Motivations for Health Behaviors
Curtis VanderWaal (Social Work) and Alina Baltazar (Behavioral Science)
Qualitative assessment of faith-based college students' perceptions of motivations for health behaviors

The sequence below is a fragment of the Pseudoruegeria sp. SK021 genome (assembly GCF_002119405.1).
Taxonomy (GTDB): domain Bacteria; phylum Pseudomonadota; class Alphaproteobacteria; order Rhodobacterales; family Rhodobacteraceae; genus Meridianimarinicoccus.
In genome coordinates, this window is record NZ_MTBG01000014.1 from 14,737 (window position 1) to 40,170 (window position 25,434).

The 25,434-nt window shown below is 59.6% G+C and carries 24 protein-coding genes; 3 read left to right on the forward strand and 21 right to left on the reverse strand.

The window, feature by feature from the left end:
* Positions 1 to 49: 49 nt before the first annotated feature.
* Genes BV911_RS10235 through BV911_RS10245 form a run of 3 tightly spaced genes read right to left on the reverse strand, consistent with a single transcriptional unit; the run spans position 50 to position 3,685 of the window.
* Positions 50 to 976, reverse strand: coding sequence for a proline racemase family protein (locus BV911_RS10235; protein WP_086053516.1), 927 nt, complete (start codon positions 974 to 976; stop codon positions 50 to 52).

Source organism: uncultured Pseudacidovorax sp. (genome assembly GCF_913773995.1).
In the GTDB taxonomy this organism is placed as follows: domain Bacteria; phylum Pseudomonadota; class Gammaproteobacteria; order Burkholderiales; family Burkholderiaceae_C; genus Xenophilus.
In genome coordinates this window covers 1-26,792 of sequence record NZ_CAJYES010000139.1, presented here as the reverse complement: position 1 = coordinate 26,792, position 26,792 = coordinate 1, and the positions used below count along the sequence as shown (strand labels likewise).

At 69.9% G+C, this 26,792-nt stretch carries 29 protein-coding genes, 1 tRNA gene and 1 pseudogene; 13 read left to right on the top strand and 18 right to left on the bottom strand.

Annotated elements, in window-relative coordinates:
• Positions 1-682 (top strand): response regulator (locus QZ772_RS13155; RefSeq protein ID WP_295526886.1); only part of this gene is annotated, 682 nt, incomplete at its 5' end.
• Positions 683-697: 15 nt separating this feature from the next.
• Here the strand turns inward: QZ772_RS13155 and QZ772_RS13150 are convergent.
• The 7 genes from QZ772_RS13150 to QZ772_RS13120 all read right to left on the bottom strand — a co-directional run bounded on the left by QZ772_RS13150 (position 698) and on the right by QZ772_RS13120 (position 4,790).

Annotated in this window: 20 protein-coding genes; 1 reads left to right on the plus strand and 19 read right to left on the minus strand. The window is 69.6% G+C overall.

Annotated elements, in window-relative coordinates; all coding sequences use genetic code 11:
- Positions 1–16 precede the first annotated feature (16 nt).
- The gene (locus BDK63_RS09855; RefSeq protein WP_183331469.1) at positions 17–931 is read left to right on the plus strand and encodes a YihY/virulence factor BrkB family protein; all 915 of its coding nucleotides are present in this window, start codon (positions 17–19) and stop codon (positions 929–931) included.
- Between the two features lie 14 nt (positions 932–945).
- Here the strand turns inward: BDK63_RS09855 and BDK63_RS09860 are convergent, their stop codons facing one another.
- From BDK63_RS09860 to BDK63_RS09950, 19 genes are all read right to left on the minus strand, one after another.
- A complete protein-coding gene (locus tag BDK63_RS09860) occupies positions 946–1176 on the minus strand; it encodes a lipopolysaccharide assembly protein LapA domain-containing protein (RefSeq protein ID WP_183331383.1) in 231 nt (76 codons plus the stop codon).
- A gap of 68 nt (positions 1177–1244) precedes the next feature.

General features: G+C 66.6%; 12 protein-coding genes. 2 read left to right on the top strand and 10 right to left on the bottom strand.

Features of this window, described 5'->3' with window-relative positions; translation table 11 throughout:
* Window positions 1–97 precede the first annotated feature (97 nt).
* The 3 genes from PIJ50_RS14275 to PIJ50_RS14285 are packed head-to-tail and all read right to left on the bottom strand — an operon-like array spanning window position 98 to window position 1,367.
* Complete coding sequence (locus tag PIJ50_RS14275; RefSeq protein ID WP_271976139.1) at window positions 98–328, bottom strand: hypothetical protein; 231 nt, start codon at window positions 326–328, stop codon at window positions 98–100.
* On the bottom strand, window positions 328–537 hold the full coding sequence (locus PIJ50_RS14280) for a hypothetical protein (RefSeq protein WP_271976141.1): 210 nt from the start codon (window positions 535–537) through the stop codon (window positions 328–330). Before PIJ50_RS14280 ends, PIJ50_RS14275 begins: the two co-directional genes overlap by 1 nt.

College students participate in numerous health risk behaviors that may negatively impact their relationships with family, friends and God, alter their plans for their future, put them at risk for developing addictions and/or chronic diseases, or even put them at risk for early death. These risk behaviors include alcohol, tobacco, drug use, and sexual behavior. Research shows, Andrews University students participate in these risk behaviors, but at much lower rates compared to the general college student population. Research has suggested that religiosity and parental support are considered protective factors. The purpose of this study is to investigate students’ perceptions of drug use, sexual activity, and other factors that are associated with health risk behaviors in order to gain a better understanding of why their use rates are so much lower than the general college student population (including a focus on the possible role of faith, family, and mentors). The study will take a qualitative approach using focus groups. This will be done by conducting semi-structured focus group interviews with 5-7 focus groups to evaluate student perceptions and concerns regarding health risk behaviors. Researchers will utilize QDA Miner software and apply the constant comparative method of analysis. This method is used to compare themes and sub-themes both between and within different research subjects. Findings will be compared and integrated with the quantitative survey results to form a more complete picture of the factors which protect AU students from negative health risk behaviors.